His fist and the hilt of his sword punched her in the face. He kicked her in the chest, shoving her backwards. And in doing so, she was forced to give up the pistol again. 

Mei felt another cut open up over one eye and had to wipe blood out of her vision. She stared into his chilling, blue eyes, challenging him. This time, mockery dripped from her lips. “I’ll bet you’ve convinced yourself that you’re superior to everyone else because you’ve earned it. The great Captain Whoever, best fighter in the prison system, blah blah. How special. Best fight against who? A bunch of regular people who don’t have the same opportunities and time to challenge you at the same level? Against people who have never trained with weapons and at fighting the way you have? You can outclass a bunch of hungry, unskilled people in chains, like an adult beating up children. Congratulations. So much to be proud of there.” She made a mock bow, not taking her eyes off of his.

His expression soured. With narrowed eyes, he glared at her. 

She sneered at him. “You’re no hero; you’re just a pathetic bully.”

“The argument of the weak.”

Her split lip made her wince, but she smirked back at him. “Strong enough to blow up your ship and to kill you.”

He spun the sword in his hand, growing focused once again and looked as dangerous as a snake on the hunt with prey in its sights. “Everyone gets lucky sometimes. In return, you’re about to get very unlucky. Honestly, I was going to try to spare you becoming party to the governor’s particular vices. The twisted prick does like to use and abuse his women in all sorts of ways. But as upset as I was, I probably would have limited myself to killing you once in retribution and then locking you away for a very long time with hardly any food or water.” He took a breath and glared. “But you’ve got quite the foul mouth on you. And you sound like one of those extremists. Perhaps a few months as an abused sex slave will reduce some of your self-righteousness and arrogance. Teach you some much-needed humility.”

Her expression faltered. Perhaps the idea of involuntarily becoming a chained-up sex slave frightened her. Perhaps being accused of being an extremist and arrogant touched a nerve. Fury bubbled up within her heart and boiled out of control. She flung herself forward and attacked. Yet she did not do so blindly. She’d been watching how he had been moving, learning from how he had struck at her, and she tried to mimic that now. 

His brows rose in mild surprise as he backed up under her fierce onslaught. On the defensive, he blocked her strikes, yet he seemed to take them a bit more seriously than before. He even frowned as if unpleasantly surprised by her abilities.

In her head, she tried to go past her fears and think calmly and rationally. She wanted to turn the tables on him. So she lashed out, then pretended to be off-balance. And when he countered, she dodged and lunged, opening a bright red line down his right cheek and jaw. She felt a flash of triumph and excitement. She wasn’t entirely helpless!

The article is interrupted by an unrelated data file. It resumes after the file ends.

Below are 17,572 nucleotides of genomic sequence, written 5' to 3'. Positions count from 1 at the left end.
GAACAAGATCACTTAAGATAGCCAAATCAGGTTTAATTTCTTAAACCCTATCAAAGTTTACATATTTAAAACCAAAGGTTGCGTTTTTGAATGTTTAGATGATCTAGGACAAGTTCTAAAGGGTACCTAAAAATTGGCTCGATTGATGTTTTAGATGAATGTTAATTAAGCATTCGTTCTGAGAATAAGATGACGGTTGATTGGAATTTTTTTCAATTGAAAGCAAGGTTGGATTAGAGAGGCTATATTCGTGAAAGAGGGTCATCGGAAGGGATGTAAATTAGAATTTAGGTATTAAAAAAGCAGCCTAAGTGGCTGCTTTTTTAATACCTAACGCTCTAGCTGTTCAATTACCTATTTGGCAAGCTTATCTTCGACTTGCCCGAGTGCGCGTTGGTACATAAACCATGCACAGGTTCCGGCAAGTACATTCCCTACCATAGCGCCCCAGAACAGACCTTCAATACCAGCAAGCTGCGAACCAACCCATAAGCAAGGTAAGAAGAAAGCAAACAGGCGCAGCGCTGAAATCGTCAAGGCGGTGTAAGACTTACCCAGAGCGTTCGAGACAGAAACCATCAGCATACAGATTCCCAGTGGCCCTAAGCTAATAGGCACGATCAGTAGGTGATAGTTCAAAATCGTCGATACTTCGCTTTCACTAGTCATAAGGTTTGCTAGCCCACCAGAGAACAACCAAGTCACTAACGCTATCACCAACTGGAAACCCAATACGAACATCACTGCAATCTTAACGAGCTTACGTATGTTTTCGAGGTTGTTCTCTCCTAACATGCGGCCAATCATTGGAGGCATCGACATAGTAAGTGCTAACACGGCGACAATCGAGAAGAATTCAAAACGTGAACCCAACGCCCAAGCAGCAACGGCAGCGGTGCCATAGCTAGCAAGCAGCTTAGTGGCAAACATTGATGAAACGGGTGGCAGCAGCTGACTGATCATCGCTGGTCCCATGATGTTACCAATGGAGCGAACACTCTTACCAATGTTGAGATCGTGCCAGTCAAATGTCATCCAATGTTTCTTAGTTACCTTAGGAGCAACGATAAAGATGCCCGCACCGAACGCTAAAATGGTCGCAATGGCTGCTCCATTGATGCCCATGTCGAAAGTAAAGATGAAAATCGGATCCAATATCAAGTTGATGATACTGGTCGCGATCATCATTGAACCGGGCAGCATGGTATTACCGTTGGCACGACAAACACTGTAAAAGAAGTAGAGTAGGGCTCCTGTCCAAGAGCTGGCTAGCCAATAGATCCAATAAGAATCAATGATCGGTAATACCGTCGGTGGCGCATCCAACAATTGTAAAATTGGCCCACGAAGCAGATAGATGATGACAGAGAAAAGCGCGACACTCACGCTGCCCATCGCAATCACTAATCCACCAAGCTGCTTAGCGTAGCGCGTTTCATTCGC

He jumped back, eyes wide and cursed sharply, wincing from the hit as he put distance between them. Then he laughed. “Oh, well done. I didn’t think you had it in you, but you’ve actually managed to improve, even during a single battle.” He touched his cheek and stained his fingertips with blood.

A bit of confidence grew in her. “You underestimate me. The arrogant often do to their opponents.”

He studied her with fresh eyes, a bit wary of her now. Yet he continued to try and undermine her faith in herself with words. “So, what was your plan? Steal that ship and sail away? And then what? Become a pirate? Well, gee, I thought you didn’t see yourself as a criminal. How hypocritical.”

“Maybe I see myself as a freedom fighter.”

“Ha! A rose by any other name. Or, in this case, scum by any other name. It is still scum.” He rolled his eyes. “You think you’ll last long on your own? You’ll have to crew up to sail that ship, to survive this world. You’re not going to find too many innocents in here, though. It’s a prison. It’s full of very bad people. Do you honestly think you can trust any of them to sail with you and not stab you in the back? Or to not rape you every night?”

Her chin rose in defiance. “I’m willing to try. Not everyone is as bad as you make them out to be.”

He snapped, exasperated. “They’re nothing but criminals! They will betray you.”

She straightened and puffed her chest a bit, her words doing as much to convince herself of their truth as they were aimed at him. “I choose to have faith that at least some people can become something more. I choose to see the good in others, even if they’ve made bad decisions in the past. Maybe you should try it sometime. After all, what does it say about someone if they can only see the bad in others? I guess you’re just a rose by another name too. Sorry, I meant scum.” She barked a laugh at him.

He was having none of her argument. Frowning, he began circling her again, his sword raised. “There’s no need to see the hearts of people in this place. The justice system has done that already. The people in here are habitual losers. They’re rotten, unrepentant, selfish, ignorant, stupid, lying, manipulative, and brutally violent monsters. They had every chance to lead good lives in the real world. They chose not to. So now they’re in hell. It’s our job to punish them for their crimes and immorality.” He slashed at her.